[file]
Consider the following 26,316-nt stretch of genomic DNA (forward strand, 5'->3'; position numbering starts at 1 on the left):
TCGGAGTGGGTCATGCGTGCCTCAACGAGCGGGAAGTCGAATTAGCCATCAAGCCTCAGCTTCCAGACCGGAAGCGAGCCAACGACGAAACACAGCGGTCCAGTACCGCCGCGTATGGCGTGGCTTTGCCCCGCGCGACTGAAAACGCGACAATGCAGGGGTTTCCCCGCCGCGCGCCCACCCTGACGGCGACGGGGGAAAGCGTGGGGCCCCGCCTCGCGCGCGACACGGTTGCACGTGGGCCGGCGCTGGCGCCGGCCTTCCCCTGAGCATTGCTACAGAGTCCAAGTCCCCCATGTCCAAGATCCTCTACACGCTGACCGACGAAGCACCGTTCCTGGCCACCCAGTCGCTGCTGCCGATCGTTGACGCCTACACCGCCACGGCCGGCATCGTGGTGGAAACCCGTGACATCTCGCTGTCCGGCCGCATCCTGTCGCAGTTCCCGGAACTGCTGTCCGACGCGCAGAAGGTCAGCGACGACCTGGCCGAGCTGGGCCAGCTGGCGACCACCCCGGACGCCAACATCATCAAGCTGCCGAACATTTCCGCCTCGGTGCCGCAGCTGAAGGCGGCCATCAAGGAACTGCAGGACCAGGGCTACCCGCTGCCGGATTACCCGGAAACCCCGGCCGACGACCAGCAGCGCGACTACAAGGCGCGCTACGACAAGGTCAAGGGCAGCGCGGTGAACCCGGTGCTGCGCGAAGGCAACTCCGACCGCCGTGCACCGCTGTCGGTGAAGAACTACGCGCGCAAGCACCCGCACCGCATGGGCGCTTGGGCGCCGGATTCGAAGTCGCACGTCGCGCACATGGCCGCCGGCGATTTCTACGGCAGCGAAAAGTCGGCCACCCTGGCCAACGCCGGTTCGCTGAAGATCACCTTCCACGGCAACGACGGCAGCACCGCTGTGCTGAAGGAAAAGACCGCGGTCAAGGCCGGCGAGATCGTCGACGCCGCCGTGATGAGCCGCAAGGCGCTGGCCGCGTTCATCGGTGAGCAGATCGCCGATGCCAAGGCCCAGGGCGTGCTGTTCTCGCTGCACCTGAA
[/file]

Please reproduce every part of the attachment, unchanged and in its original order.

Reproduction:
Consider the following 26,316-nt stretch of genomic DNA (forward strand, 5'->3'; position numbering starts at 1 on the left):
TCGGAGTGGGTCATGCGTGCCTCAACGAGCGGGAAGTCGAATTAGCCATCAAGCCTCAGCTTCCAGACCGGAAGCGAGCCAACGACGAAACACAGCGGTCCAGTACCGCCGCGTATGGCGTGGCTTTGCCCCGCGCGACTGAAAACGCGACAATGCAGGGGTTTCCCCGCCGCGCGCCCACCCTGACGGCGACGGGGGAAAGCGTGGGGCCCCGCCTCGCGCGCGACACGGTTGCACGTGGGCCGGCGCTGGCGCCGGCCTTCCCCTGAGCATTGCTACAGAGTCCAAGTCCCCCATGTCCAAGATCCTCTACACGCTGACCGACGAAGCACCGTTCCTGGCCACCCAGTCGCTGCTGCCGATCGTTGACGCCTACACCGCCACGGCCGGCATCGTGGTGGAAACCCGTGACATCTCGCTGTCCGGCCGCATCCTGTCGCAGTTCCCGGAACTGCTGTCCGACGCGCAGAAGGTCAGCGACGACCTGGCCGAGCTGGGCCAGCTGGCGACCACCCCGGACGCCAACATCATCAAGCTGCCGAACATTTCCGCCTCGGTGCCGCAGCTGAAGGCGGCCATCAAGGAACTGCAGGACCAGGGCTACCCGCTGCCGGATTACCCGGAAACCCCGGCCGACGACCAGCAGCGCGACTACAAGGCGCGCTACGACAAGGTCAAGGGCAGCGCGGTGAACCCGGTGCTGCGCGAAGGCAACTCCGACCGCCGTGCACCGCTGTCGGTGAAGAACTACGCGCGCAAGCACCCGCACCGCATGGGCGCTTGGGCGCCGGATTCGAAGTCGCACGTCGCGCACATGGCCGCCGGCGATTTCTACGGCAGCGAAAAGTCGGCCACCCTGGCCAACGCCGGTTCGCTGAAGATCACCTTCCACGGCAACGACGGCAGCACCGCTGTGCTGAAGGAAAAGACCGCGGTCAAGGCCGGCGAGATCGTCGACGCCGCCGTGATGAGCCGCAAGGCGCTGGCCGCGTTCATCGGTGAGCAGATCGCCGATGCCAAGGCCCAGGGCGTGCTGTTCTCGCTGCACCTGAA